“Simply stated, dry farming is the absence of irrigation, but it is really much more complex,” he said. An appropriate soil, well-spaced vines, a phylloxera-resistant rootstock and deep and frequent tillage, turning the soil to break it down into what he calls “dust mulch.”

“In talking to some people, I’ve been flabbergasted at the amount of irrigation people use,” said Bucklin. “I was aghast.”

“One of things that those of us who have old vineyards believe pretty strongly is that these vineyards exist because they’re dry farmed,” Bucklin said. “They have a much more resilient capacity to deal with the vagaries of Mother Nature. Most irrigated vineyards don’t last more than 20 or 30 years before they’re replaced.”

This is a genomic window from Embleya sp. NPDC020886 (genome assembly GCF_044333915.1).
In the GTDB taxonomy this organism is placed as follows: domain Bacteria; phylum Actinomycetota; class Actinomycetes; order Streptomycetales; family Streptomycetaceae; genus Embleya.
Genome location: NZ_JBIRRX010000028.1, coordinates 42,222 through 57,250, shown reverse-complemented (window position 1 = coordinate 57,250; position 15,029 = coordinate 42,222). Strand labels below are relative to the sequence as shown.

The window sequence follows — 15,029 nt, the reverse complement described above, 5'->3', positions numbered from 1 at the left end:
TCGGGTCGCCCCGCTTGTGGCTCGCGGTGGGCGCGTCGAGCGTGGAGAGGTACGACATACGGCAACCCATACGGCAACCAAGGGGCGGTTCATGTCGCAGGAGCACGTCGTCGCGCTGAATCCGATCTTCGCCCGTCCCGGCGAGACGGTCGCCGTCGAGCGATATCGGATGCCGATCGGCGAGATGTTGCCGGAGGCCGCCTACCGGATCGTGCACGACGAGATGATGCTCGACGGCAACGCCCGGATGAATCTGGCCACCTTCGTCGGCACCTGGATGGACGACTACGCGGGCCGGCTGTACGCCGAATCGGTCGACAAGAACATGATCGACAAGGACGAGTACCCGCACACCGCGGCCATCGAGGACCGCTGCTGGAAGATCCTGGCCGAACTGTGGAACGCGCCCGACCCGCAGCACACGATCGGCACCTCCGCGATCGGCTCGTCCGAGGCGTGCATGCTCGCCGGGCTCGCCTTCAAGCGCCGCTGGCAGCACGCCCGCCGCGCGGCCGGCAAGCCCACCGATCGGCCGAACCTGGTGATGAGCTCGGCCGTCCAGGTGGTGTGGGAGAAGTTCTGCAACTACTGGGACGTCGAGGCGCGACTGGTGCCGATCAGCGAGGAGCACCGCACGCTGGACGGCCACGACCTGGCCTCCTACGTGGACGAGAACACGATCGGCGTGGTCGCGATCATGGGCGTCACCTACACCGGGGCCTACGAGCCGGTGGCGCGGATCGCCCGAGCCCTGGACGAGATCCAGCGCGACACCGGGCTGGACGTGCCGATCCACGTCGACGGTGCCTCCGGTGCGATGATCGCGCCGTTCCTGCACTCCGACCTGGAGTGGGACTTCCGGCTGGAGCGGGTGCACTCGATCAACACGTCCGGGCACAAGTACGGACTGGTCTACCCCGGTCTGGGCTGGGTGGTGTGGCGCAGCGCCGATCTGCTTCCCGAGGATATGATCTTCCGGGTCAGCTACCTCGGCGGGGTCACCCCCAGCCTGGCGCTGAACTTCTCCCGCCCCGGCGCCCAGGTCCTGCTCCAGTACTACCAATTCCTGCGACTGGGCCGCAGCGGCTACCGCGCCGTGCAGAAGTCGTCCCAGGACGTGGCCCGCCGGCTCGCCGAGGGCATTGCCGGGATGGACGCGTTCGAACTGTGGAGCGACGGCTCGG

He recalls a 100-degree-plus heat wave in 2006 that wasted much of his vineyards, and he feared the dry-farmed plants would not survive – they wilted and their leaves became paper-thin.

“I thought we were going to lose the crop. Distraught, I decamped to a friend’s near the coast to drink beer,” he wrote in a blog post on his website, buckzin.com. But when he checked on the plants the next day, it was the old vines that recovered, and survived; the young plants were lost.

Much of Bucklin’s 40-acre property on Old Hill Ranch Road – across the highway from his mother and step-father’s (Anne and Otto Tyler) Oak Hill Farm – is now largely turned over to dry farming, with an emphasis on the art of field blends: a variety of grapes growing in a single vineyard, harvested together and co-fermented.

When asked if a field blend is a viable way to cope with low-water years, he answered without hesitation. “I do believe in it strongly, and I believe it makes better wine – I don’t think irrigation is a great way to make quality wine,” he said.